Climate friendly snacking quickly becoming the next new megatrend

By Gill Hyslop contact

- Last updated on GMT

Bright Future Foods Airly Oat Cloud Crackers, which are designed to reverse climate change. Pic: Bright Future Foods
Bright Future Foods Airly Oat Cloud Crackers, which are designed to reverse climate change. Pic: Bright Future Foods

Related tags: Post holdings, Anheuser-busch inbev, climate friendly, Carbon dioxide emissions, Sustainability, Bright Foods, EverGrain, spent grains, Oats

Sure to set the bar is the collaboration announced between the subsidiaries of two CPG giants to explore opportunities to create food products that will address the world’s most pressing sustainability challenges.

Consumers care about sustainability more than ever and are increasingly basing their purchasing decision on treats that are planet-friendly, even planet-enhancing.

According to Nielsen, almost half of US consumers are likely to change what they buy to meet environmental standards. These consumers are putting their dollars where their values are and spent $128.5bn on sustainable fast-moving consumer goods (FMCG) products in 2018 – forecast to tip $150bn by 2021.

These sentiments are already translating into real shifts in the industry, with an increasingly raft of planet-friendly launches, such as Zeelandia and FrieslandCampina's carbon-free cheesecake,​ Impact Snacks' superfood bars​ and the Mondelez-backed NoCOé.

Good for people AND the planet

A new collaboration between Anheurser-Busch’s EverGrain and Post Holdings’ Bright Future Foods – announced on Earth Day (22 April) – will undoubtedly motivate a bigger push into this arena.

The partnership builds on Bright Future Foods’ first product launch – Airly Oat Cloud Crackers – touted as the first ever climate-positive snack. The crackers are made with oats, which the company says have a negative carbon footprint. In fact, it claims each box of Airly crackers sold will even remove greenhouse gases from the air.

According to CEO Mark Izzo, Bright Future Foods is pioneering climate friendly snacking that starts with greenhouse gas removing grains and targeted sustainable agriculture practices. The incubator was created by Post Holdings to identify “new technologies, business models and trends that have the potential to disrupt the food and beverage industry.”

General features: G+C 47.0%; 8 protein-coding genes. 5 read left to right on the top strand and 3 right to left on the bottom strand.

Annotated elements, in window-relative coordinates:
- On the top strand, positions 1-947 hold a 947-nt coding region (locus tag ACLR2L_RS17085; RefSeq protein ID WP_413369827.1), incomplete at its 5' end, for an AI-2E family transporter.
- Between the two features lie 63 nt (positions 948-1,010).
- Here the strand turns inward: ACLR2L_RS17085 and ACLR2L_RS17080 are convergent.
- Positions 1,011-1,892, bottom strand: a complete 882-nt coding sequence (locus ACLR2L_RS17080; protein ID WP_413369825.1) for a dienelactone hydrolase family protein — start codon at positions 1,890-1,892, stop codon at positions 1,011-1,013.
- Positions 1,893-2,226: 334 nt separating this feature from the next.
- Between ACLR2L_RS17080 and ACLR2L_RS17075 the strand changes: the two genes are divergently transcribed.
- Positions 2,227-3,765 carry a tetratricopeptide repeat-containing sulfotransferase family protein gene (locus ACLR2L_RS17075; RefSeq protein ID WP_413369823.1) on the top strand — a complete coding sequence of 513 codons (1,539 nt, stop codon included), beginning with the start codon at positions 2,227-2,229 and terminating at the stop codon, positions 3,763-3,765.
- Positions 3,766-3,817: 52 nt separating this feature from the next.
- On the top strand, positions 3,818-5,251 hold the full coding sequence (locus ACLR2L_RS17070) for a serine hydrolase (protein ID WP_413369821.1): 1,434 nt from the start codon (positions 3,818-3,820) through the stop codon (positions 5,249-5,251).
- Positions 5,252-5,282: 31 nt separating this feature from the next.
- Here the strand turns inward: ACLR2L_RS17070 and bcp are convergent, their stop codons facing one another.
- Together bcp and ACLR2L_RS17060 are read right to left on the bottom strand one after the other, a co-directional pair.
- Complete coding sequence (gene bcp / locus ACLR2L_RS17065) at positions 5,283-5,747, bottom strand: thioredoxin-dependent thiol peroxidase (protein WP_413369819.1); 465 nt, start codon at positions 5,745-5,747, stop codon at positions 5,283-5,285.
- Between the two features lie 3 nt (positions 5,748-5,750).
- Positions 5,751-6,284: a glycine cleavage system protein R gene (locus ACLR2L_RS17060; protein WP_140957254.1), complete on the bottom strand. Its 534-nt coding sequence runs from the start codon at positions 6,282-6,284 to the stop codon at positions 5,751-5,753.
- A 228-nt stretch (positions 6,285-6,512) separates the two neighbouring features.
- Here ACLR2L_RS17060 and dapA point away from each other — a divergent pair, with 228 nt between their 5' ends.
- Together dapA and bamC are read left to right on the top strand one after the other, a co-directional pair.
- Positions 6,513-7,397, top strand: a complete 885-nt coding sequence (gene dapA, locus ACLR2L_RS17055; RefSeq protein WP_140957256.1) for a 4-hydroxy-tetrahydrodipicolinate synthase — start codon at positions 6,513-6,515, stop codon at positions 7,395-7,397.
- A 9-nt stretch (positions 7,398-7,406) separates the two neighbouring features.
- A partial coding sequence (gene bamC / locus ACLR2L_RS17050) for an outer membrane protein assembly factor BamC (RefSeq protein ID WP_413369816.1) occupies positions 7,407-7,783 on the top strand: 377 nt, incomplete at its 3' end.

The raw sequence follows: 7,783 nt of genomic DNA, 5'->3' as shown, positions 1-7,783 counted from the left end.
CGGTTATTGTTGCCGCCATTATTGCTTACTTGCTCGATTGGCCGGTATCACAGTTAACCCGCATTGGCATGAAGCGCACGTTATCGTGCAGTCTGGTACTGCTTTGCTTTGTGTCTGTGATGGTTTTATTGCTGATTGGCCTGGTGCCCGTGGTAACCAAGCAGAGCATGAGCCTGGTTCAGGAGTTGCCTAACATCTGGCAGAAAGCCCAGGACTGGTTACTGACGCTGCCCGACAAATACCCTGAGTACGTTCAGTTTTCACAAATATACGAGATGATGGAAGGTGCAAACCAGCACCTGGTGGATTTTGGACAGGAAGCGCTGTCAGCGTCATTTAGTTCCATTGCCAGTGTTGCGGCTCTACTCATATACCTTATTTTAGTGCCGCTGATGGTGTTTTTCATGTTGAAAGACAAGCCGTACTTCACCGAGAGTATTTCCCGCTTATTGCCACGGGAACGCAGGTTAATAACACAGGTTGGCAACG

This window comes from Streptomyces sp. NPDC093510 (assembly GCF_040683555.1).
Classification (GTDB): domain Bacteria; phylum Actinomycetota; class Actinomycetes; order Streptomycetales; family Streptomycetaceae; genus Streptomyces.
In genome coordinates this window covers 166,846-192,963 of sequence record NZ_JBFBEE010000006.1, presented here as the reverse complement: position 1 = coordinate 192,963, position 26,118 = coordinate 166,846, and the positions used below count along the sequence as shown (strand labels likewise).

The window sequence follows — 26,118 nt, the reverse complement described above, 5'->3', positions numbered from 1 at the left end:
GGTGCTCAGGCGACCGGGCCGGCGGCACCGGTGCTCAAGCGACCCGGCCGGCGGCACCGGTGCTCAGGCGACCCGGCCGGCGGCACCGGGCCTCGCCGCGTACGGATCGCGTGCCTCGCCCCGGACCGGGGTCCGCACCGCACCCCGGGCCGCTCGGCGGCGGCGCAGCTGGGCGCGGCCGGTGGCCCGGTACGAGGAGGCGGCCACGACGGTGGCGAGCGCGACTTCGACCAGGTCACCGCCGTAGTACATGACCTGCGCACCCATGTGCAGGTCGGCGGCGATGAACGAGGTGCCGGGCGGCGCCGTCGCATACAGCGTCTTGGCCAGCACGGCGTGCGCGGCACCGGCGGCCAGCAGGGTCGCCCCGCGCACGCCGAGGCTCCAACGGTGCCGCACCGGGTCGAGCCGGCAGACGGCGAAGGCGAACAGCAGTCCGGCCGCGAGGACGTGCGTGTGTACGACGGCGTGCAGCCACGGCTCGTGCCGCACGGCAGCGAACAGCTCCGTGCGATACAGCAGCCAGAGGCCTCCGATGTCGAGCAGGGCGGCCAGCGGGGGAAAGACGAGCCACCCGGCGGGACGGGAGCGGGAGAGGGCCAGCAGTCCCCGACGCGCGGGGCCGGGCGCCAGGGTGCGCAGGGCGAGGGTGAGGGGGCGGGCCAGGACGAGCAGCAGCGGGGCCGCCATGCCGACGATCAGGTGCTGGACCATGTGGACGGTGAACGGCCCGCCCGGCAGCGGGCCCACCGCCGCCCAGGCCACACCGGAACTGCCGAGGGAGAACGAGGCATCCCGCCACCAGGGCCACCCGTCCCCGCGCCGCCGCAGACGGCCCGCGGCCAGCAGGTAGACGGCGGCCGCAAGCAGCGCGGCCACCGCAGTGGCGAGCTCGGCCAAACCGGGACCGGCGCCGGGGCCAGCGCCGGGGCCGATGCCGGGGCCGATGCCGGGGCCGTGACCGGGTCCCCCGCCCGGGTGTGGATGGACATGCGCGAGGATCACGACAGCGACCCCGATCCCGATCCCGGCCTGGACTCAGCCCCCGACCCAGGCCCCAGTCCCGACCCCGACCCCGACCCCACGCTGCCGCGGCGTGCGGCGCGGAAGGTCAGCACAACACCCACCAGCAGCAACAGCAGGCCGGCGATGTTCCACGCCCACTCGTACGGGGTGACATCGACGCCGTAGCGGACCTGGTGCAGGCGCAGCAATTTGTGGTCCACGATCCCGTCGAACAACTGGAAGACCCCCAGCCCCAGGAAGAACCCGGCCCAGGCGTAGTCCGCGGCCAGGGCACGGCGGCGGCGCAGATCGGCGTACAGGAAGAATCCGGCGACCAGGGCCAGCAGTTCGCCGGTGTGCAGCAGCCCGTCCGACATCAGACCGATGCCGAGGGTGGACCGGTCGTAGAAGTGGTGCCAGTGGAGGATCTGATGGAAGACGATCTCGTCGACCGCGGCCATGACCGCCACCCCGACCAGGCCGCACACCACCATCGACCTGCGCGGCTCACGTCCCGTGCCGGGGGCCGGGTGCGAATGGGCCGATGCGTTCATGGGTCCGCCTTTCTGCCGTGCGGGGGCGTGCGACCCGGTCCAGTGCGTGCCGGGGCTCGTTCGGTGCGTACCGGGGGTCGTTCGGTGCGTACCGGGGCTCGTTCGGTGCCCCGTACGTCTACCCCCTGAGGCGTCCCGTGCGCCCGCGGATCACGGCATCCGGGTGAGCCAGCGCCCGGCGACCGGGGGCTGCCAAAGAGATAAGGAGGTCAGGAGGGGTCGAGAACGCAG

This provides the perfect foil for EverGrain – created by AB InBev last year to find uses for the spent grain from its brewery processes.

EverGrain currently has two product lines – EverPro and EverVita – that can be used across a range of applications, such as the plant-based barley milk line Take Two. Additional products are slated to hit the market later this year.

“This collaboration allows us both to leverage our deep-rooted knowledge in agriculture and food processing to pioneer creative and sustainable new solutions for tackling the world’s most pressing sustainability challenges,”​ said Izzo.

There are no products identified yet, but the duo said they will focus on snacks that are good for both people and the plant, formulated using EverGrain’s circularly sourced barley protein and fibre, and Bright Future Foods’ climate-positive oats.

“We are thrilled to partner with Bright Future Foods on reimagining the food supply chain and developing products that are nutritious, great tasting and sustainable,”​ said Greg Belt, EverGrain CEO.

“They are pioneering new ways to help address climate change through food and we are proud to partner with them on that journey.”

US investment

AB said the development of the EverGrain plant is part of a broader $1bn investment in its US operations over the next two years. Last month, the company said it was spending almost $100m to transform the historic Stockhouse 10 building on AB InBev’s St. Louis campus into its North American headquarters.

“Changing the future of the food and beverage industry starts with looking to our communities for opportunities to do better,”​ added Belt.

“That’s why we’re thrilled to have found a partner to join us in our mission, that also happens to be our neighbour in St. Louis.”

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